Who Should be Having Important Conversations?

AOL recently released the search histories of more than 650,000 of its users. There were no identities revealed, but it was possible to track what an individual person (many individual people) was searching for on AOL Search.

The company has apologized for a researcher’s disclosure of the massive database, and has removed it from their web site. However, the database had already been mirrored and is available for continued examination.

The profiles range ” from the mundane to the illicit and bizarre.” You can read about some of the search profiles in an article at cnet News.com, AOL offers glimpse into users’ lives. Bazaar & scary!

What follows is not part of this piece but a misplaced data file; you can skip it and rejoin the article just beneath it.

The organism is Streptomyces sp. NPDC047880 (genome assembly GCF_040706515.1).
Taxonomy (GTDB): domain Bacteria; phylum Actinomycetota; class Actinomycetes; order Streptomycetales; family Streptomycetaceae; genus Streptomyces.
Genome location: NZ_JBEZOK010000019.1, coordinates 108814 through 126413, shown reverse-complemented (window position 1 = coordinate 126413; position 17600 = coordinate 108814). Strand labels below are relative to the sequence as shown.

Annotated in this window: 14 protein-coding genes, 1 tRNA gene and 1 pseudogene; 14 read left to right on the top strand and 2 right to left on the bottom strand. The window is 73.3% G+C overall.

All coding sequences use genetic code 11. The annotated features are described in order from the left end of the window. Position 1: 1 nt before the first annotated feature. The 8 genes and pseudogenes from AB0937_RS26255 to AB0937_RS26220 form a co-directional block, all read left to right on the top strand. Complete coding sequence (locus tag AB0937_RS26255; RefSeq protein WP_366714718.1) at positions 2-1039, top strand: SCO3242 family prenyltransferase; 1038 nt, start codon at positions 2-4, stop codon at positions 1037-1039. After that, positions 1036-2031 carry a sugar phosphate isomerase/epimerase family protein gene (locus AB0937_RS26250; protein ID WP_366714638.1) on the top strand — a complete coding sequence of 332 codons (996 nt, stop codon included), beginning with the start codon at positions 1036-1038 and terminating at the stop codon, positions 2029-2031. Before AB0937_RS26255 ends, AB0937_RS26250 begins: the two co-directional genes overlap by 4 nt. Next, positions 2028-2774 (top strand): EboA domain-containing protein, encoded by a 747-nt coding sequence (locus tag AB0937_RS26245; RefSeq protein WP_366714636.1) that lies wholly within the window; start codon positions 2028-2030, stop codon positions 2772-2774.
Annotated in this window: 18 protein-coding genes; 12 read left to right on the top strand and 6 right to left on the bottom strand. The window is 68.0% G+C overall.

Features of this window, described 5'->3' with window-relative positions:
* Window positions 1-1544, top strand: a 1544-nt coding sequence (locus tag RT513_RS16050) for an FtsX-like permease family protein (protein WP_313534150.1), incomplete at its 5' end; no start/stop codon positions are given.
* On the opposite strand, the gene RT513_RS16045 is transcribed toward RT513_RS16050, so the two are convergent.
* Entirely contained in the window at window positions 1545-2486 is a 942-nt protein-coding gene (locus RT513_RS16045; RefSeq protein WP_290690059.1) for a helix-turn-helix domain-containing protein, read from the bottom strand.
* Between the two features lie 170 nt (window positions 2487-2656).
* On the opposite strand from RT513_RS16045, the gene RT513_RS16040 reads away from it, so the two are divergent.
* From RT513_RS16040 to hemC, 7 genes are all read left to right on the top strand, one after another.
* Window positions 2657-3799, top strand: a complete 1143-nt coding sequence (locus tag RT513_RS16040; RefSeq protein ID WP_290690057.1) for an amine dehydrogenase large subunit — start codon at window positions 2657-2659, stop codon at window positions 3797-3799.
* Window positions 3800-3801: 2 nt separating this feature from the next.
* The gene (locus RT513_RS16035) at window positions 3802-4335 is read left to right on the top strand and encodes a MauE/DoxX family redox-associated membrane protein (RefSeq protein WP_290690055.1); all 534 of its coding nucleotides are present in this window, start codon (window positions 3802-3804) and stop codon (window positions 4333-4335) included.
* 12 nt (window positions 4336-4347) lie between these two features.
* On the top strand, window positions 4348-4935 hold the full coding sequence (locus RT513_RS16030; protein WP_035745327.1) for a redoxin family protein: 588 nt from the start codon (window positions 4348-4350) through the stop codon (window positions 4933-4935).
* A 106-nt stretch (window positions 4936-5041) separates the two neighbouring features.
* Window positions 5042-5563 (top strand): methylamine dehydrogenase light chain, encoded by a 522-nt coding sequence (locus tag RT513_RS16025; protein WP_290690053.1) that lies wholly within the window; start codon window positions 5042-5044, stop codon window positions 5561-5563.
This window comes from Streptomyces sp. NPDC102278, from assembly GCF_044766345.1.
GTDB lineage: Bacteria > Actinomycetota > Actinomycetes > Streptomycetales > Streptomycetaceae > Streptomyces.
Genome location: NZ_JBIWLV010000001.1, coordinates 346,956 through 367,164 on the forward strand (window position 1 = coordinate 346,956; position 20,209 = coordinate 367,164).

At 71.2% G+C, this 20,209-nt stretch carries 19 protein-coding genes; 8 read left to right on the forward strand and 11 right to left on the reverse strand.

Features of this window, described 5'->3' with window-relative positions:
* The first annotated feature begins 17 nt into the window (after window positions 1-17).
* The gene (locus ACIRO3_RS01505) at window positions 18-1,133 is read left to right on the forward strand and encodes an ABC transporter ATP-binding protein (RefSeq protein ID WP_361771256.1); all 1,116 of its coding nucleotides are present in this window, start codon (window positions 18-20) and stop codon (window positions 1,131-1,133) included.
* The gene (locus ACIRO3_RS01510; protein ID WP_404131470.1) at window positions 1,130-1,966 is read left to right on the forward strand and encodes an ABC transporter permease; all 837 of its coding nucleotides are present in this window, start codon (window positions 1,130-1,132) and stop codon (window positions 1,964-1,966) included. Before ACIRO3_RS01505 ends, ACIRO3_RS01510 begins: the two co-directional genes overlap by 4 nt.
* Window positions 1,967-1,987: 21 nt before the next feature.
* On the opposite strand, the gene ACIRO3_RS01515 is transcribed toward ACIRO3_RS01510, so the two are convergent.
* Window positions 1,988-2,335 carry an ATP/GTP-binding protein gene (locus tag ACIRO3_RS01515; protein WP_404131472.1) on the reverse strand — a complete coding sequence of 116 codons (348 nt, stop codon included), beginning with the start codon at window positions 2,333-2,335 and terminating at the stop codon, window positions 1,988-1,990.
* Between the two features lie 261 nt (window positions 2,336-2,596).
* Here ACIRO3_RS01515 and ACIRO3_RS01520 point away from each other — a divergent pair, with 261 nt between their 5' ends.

Aside from the titillating glimpses, what does this mean? It’s going to happen again. What is privacy? What are our privacy rights? What is the difference between privacy in the U.S., The Netherlands, an aboriginal village in Southeast Asia, or most typical business endeavors?

There are some pretty important conversations going on, and teachers, as much as (if not more than) anyone else, should be engaged in these conversations. Blogging, wikis, and other new web applications seem ready-made for these conversations — but what do teachers talk about in your teacher’s lounge?

I know that a lot of teachers are engaged in book-reading clubs. Is there some way that we might expand this?

What do you think?

2¢ Worth!

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Author: David Warlick

David Warlick has been an educator for the past 40+ years. He continues to do some writing, but is mostly seeking his next intersect between play, passion and purpose, dabbling in photography, drone videography and music production.